What the Niro lacks in power, it makes up for in an impeccably compliant and nimble ride. This is nowhere near as solid as Hyundai’s Superstructure platform found in the Elantra though, but it still performs with a buttoned down, almost Germanic composure. Since the Niro offers the same ride height as a car, you don’t get the traditional body motions and tippy handling characteristics as in a crossover like a CR-V for example. In fact, while my shooter Myle and I were out there shooting this Niro, we also had a Ford Focus ST in our hands. We had a blast driving through country roads to find the perfect shooting spot, and while the under-powered Niro was no match for the almighty Focus’ acceleration, I was pleasantly impressed at how well I could maintain pace in the bends and how effortlessly the darn thing can carry speed; something I could never have done with a traditional crossover.
Plenty of Toys For The Kids
Inside, the Kia Niro is, well pretty cool, to say the least. Build quality is decent, and the entire overall design of the cabin is pleasing to the eye. There’s a rather funky gauge cluster that sends the driver a whole bunch of useful information regarding which drivetrain is running as well as when the batteries are being charged. The 8.0-inch (7.0-inch for base models) infotainment touch-screen interface, sampled straight out of the Hyundai-Kia parts bin, is easy to comprehend, quick to respond, and simple in operation.As with Hyundai products, this is one of the best infotainment systems in the industry. The Niro goes a step further by adding a bundle of fun fuel economy metrics, such as a driver score, complete with a digital tree that grows its leaves depending on how thrifty your driving is. It’s a huge gimmick, really, but it should work at motivating young, cool, and environmentally sensitive owners to drive green. Android Auto and Apple Carplay smartphone compatibility are also standard across the Niro lineup. Cargo and occupant space is abundant in the Niro, but still lower than what most compact crossovers will offer. I was pleased to discover a spacious rear bench, with plenty of leg and head room, especially for massive adults such as me.
Being slightly smaller than a compact crossover, the Niro’s total cargo space compares more to what you’ll find in a subcompact offering like a Honda HR-V for example. Boasting 1,557 liters of available space with all rear seats folded down (538 with seats up), the Niro is slightly under the HR-V’s capacity, but still better than what you’d get in a conventional Golf or Civic hatchback. Pricing for a 2017 Kia Niro is where things become interesting, a strongpoint for all Kia cars and trucks. Base L models kick off at $26,850 and come pretty loaded to boot with heated seats, heated steering wheel, a back-up camera, and the latest connectivity features. EX trim adds a sunroof, a push-button start, wireless Bluetooth charging and some LED lighting. It sells for $29,350. The top of the line SX Touring model, like my tester, which comes with leather, a Harmon/Kardon sound system, the larger touch-screen interface, and some semi-autonomous safety technology like cross-traffic monitoring and a collision mitigation system with automatic braking, goes for $34,850.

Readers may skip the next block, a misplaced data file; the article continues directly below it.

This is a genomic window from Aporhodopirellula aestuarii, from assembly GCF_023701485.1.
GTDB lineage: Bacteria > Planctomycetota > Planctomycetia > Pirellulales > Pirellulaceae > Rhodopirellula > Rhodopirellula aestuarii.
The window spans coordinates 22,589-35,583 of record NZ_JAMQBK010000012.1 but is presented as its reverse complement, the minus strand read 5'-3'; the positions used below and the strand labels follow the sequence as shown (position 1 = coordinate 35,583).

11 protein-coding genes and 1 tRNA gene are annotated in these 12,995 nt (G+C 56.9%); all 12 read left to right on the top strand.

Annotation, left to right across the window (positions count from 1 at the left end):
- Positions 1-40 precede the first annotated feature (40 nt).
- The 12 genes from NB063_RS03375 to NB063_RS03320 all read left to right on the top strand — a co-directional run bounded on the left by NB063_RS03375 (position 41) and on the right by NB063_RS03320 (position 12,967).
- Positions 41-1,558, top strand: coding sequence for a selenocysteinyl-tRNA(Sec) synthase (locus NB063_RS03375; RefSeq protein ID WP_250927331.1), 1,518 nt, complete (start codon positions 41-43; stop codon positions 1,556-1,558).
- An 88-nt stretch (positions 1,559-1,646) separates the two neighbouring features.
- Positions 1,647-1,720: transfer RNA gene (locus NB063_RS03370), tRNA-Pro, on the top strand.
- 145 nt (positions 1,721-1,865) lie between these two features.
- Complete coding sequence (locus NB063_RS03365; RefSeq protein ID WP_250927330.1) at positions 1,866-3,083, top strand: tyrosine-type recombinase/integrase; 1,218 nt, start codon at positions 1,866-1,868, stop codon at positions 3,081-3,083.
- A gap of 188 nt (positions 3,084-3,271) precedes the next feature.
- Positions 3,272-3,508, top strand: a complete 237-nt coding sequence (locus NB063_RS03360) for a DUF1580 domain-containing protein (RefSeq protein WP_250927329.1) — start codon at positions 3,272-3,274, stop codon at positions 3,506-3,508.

I would recommend sticking with the EX trim level, as it offers a decent value under the 30K mark. 34K is getting a little expensive for a Kia, and knocking at the door of more established car brands that, sadly for Kia still, offer better overall resale value in the long run. At 30K, you can still buy a Honda CR-V with more cargo space, but it’s important to underline that the Niro is the most affordable hybrid crossover, or wagon – call it what you want – currently available for sale. It also offers more cargo space than a Prius, so there’s that.Final verdict: This is a cool little hybrid wagon! And it should be a solid hit with the next generation of young families looking for something in tune with their insatiable need for practicality, low cost of ownership, and all around good looks. The 2017 Kia Niro hits the spot on all those traits: it’s simple, affordable, and fun in the areas that matter. Like the Soul that came before it, the Niro looks up to being another home run for the Koreans.
Review of the 2017 Kia Niro by William Clavey
- Attractive, fun and functional design.
- Excellent fuel economy: only hybrid in the segment.
- More spacious than a Prius.
- Serious lack of power.
- Unrefined drivetrain.
- No plug-in option.
8 / 10